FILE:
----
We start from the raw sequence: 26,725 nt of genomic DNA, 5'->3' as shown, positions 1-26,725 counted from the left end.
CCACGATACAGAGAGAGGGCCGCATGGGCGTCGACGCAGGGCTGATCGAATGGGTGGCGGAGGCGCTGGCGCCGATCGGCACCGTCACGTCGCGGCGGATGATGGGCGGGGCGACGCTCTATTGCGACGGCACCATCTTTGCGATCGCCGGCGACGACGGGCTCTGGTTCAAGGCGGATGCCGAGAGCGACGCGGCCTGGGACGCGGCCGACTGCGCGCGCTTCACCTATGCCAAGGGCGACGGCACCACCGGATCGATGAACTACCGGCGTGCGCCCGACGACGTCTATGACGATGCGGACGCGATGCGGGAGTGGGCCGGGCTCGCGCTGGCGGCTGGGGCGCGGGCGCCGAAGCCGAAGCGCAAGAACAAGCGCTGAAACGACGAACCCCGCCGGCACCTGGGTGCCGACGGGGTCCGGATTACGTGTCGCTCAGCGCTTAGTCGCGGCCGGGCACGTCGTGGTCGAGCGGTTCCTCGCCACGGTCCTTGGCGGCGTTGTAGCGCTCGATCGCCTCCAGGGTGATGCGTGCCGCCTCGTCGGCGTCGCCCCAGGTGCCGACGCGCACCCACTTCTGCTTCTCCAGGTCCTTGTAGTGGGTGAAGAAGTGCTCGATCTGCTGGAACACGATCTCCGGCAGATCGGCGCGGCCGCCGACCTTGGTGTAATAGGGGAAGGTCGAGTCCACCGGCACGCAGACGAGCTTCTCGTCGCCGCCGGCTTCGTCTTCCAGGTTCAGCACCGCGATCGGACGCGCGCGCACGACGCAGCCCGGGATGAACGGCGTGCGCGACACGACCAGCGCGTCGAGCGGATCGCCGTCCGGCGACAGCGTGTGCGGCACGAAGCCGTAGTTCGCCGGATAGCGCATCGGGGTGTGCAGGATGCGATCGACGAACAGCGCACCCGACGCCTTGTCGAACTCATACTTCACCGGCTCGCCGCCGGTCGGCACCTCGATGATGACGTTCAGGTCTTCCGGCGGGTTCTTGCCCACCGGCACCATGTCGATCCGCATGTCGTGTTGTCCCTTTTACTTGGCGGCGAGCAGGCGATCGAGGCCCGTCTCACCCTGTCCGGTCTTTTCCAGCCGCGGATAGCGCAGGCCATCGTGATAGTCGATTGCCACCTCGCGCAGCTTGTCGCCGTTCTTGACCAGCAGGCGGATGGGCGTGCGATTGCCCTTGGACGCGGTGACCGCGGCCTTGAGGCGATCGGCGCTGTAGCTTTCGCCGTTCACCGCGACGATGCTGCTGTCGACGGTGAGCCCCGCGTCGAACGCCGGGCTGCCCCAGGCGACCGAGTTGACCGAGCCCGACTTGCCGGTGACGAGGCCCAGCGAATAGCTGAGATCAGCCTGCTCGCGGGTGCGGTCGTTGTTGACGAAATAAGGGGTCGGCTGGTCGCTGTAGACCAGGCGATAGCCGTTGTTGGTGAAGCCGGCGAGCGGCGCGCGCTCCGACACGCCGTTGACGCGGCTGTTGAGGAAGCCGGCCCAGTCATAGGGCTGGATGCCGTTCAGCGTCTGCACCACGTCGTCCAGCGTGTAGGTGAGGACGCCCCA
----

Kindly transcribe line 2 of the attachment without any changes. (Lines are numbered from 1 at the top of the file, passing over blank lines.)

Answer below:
CCACGATACAGAGAGAGGGCCGCATGGGCGTCGACGCAGGGCTGATCGAATGGGTGGCGGAGGCGCTGGCGCCGATCGGCACCGTCACGTCGCGGCGGATGATGGGCGGGGCGACGCTCTATTGCGACGGCACCATCTTTGCGATCGCCGGCGACGACGGGCTCTGGTTCAAGGCGGATGCCGAGAGCGACGCGGCCTGGGACGCGGCCGACTGCGCGCGCTTCACCTATGCCAAGGGCGACGGCACCACCGGATCGATGAACTACCGGCGTGCGCCCGACGACGTCTATGACGATGCGGACGCGATGCGGGAGTGGGCCGGGCTCGCGCTGGCGGCTGGGGCGCGGGCGCCGAAGCCGAAGCGCAAGAACAAGCGCTGAAACGACGAACCCCGCCGGCACCTGGGTGCCGACGGGGTCCGGATTACGTGTCGCTCAGCGCTTAGTCGCGGCCGGGCACGTCGTGGTCGAGCGGTTCCTCGCCACGGTCCTTGGCGGCGTTGTAGCGCTCGATCGCCTCCAGGGTGATGCGTGCCGCCTCGTCGGCGTCGCCCCAGGTGCCGACGCGCACCCACTTCTGCTTCTCCAGGTCCTTGTAGTGGGTGAAGAAGTGCTCGATCTGCTGGAACACGATCTCCGGCAGATCGGCGCGGCCGCCGACCTTGGTGTAATAGGGGAAGGTCGAGTCCACCGGCACGCAGACGAGCTTCTCGTCGCCGCCGGCTTCGTCTTCCAGGTTCAGCACCGCGATCGGACGCGCGCGCACGACGCAGCCCGGGATGAACGGCGTGCGCGACACGACCAGCGCGTCGAGCGGATCGCCGTCCGGCGACAGCGTGTGCGGCACGAAGCCGTAGTTCGCCGGATAGCGCATCGGGGTGTGCAGGATGCGATCGACGAACAGCGCACCCGACGCCTTGTCGAACTCATACTTCACCGGCTCGCCGCCGGTCGGCACCTCGATGATGACGTTCAGGTCTTCCGGCGGGTTCTTGCCCACCGGCACCATGTCGATCCGCATGTCGTGTTGTCCCTTTTACTTGGCGGCGAGCAGGCGATCGAGGCCCGTCTCACCCTGTCCGGTCTTTTCCAGCCGCGGATAGCGCAGGCCATCGTGATAGTCGATTGCCACCTCGCGCAGCTTGTCGCCGTTCTTGACCAGCAGGCGGATGGGCGTGCGATTGCCCTTGGACGCGGTGACCGCGGCCTTGAGGCGATCGGCGCTGTAGCTTTCGCCGTTCACCGCGACGATGCTGCTGTCGACGGTGAGCCCCGCGTCGAACGCCGGGCTGCCCCAGGCGACCGAGTTGACCGAGCCCGACTTGCCGGTGACGAGGCCCAGCGAATAGCTGAGATCAGCCTGCTCGCGGGTGCGGTCGTTGTTGACGAAATAAGGGGTCGGCTGGTCGCTGTAGACCAGGCGATAGCCGTTGTTGGTGAAGCCGGCGAGCGGCGCGCGCTCCGACACGCCGTTGACGCGGCTGTTGAGGAAGCCGGCCCAGTCATAGGGCTGGATGCCGTTCAGCGTCTGCACCACGTCGTCCAGCGTGTAGGTGAGGACGCCCCA